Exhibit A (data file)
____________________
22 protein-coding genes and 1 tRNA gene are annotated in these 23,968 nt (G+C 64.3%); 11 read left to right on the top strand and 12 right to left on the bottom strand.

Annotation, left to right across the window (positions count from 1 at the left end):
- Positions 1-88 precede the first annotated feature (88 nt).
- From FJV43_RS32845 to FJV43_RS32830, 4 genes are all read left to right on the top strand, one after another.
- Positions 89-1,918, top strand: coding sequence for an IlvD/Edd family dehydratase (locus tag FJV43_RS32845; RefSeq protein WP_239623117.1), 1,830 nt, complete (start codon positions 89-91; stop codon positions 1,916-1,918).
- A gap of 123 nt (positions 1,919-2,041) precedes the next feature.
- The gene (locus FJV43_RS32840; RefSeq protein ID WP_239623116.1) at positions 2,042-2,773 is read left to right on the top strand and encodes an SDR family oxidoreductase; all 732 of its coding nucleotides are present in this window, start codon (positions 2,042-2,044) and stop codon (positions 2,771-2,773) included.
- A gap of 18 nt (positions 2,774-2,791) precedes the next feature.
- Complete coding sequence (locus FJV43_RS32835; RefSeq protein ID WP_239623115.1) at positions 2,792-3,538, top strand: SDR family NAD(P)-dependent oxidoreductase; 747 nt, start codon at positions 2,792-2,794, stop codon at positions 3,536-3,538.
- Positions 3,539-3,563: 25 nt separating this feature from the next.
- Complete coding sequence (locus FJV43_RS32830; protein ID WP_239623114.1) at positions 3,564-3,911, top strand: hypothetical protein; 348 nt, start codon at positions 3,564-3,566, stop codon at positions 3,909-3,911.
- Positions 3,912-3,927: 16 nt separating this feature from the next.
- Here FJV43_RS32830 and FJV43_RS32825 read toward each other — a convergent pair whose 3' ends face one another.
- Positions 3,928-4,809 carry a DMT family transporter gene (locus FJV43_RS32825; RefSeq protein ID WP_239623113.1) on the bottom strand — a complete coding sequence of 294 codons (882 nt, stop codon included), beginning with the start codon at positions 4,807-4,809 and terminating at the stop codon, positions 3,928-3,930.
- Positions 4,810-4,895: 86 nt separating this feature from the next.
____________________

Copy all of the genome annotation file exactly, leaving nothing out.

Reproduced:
22 protein-coding genes and 1 tRNA gene are annotated in these 23,968 nt (G+C 64.3%); 11 read left to right on the top strand and 12 right to left on the bottom strand.

Annotation, left to right across the window (positions count from 1 at the left end):
- Positions 1-88 precede the first annotated feature (88 nt).
- From FJV43_RS32845 to FJV43_RS32830, 4 genes are all read left to right on the top strand, one after another.
- Positions 89-1,918, top strand: coding sequence for an IlvD/Edd family dehydratase (locus tag FJV43_RS32845; RefSeq protein WP_239623117.1), 1,830 nt, complete (start codon positions 89-91; stop codon positions 1,916-1,918).
- A gap of 123 nt (positions 1,919-2,041) precedes the next feature.
- The gene (locus FJV43_RS32840; RefSeq protein ID WP_239623116.1) at positions 2,042-2,773 is read left to right on the top strand and encodes an SDR family oxidoreductase; all 732 of its coding nucleotides are present in this window, start codon (positions 2,042-2,044) and stop codon (positions 2,771-2,773) included.
- A gap of 18 nt (positions 2,774-2,791) precedes the next feature.
- Complete coding sequence (locus FJV43_RS32835; RefSeq protein ID WP_239623115.1) at positions 2,792-3,538, top strand: SDR family NAD(P)-dependent oxidoreductase; 747 nt, start codon at positions 2,792-2,794, stop codon at positions 3,536-3,538.
- Positions 3,539-3,563: 25 nt separating this feature from the next.
- Complete coding sequence (locus FJV43_RS32830; protein ID WP_239623114.1) at positions 3,564-3,911, top strand: hypothetical protein; 348 nt, start codon at positions 3,564-3,566, stop codon at positions 3,909-3,911.
- Positions 3,912-3,927: 16 nt separating this feature from the next.
- Here FJV43_RS32830 and FJV43_RS32825 read toward each other — a convergent pair whose 3' ends face one another.
- Positions 3,928-4,809 carry a DMT family transporter gene (locus FJV43_RS32825; RefSeq protein ID WP_239623113.1) on the bottom strand — a complete coding sequence of 294 codons (882 nt, stop codon included), beginning with the start codon at positions 4,807-4,809 and terminating at the stop codon, positions 3,928-3,930.
- Positions 4,810-4,895: 86 nt separating this feature from the next.